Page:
Collision between Tatmadaw military truck and a villager’s motorbike in Thandaunggyi Township, Toungoo District, May 2016

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Collision between Tatmadaw military truck and a villager’s motorbike in Thandaunggyi Township, Toungoo District, May 2016

Published date:
Wednesday, September 14, 2016

This News Bulletin describes a collision between a Tatmadaw military truck and a villager’s motorbike in Thandaunggyi Township, Toungoo District on May 3rd 2016. The two villagers who were riding the motorbike died in the incident. The Tatmadaw continued driving after the collision without taking care of the villagers. The local villagers thought the Tatmadaw Light Infantry Battalion (LIB) #124 was responsible for this incident so they reported it to the police who then went with the villagers to the #930 Supply Unit to investigate the case. The military truck driver Ko Ye who was involved in the incident had already fled when the police found out about the case. At the time of writing, the police are continuing their investigation and the perpetrator has yet to be located.[1]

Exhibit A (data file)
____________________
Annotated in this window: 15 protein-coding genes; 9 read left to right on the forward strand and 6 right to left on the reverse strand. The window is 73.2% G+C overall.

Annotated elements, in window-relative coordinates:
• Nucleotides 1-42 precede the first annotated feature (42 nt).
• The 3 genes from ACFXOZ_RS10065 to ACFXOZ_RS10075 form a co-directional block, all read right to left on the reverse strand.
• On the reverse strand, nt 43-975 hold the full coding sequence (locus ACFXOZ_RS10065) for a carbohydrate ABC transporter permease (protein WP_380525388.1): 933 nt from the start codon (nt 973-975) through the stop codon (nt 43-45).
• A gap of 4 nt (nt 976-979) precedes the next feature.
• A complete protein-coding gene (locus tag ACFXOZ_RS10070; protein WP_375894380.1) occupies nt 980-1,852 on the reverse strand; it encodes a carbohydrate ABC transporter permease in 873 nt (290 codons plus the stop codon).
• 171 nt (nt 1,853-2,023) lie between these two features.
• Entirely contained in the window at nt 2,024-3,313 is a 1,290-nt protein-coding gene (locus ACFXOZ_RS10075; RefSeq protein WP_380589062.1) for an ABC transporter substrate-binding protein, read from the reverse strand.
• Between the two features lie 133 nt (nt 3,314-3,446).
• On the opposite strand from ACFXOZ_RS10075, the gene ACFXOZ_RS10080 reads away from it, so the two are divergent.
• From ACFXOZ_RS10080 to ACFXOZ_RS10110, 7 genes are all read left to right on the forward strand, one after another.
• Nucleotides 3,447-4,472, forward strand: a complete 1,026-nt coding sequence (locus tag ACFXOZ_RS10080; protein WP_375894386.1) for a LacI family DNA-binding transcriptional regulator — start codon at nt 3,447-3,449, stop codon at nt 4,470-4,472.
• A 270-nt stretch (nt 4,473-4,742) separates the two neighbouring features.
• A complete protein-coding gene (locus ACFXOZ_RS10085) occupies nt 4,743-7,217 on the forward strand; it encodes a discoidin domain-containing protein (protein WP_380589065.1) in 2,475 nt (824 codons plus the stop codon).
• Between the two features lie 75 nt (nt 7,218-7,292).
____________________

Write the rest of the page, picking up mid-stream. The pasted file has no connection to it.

Footnotes

[1] This News Bulletin was written by KHRG office staff and is based on information from a community member from Toungoo District who has been trained by KHRG to monitor local human rights conditions. It summarises information from three incident reports, one situation update and one interview received by KHRG in May 2016. In order to increase the transparency of KHRG methodology and more directly communicate the experiences and perspectives of villagers in southeast Burma/Myanmar, KHRG aims to make all field information received available on the KHRG website once it has been processed and translated, subject only to security considerations. For additional reports categorised by Type, Issue, Location and Year, please see the Related Readings component following each report on KHRG’s website.

[2] Light Infantry Battalion (Tatmadaw) comprises 500 soldiers. However, most Light Infantry Battalions in the Tatmadaw are under-strength with less than 200 soldiers. Primarily for offensive operations but sometimes used for garrison duties.

[3] Saw is a S’gaw Karen male honorific title used before a person’s name.

[4] Naw is a S’gaw Karen female honorific title used before a person’s name.

[5] This information was included in an interview received by KHRG in May 2016 from a KHRG community member from Toungoo District.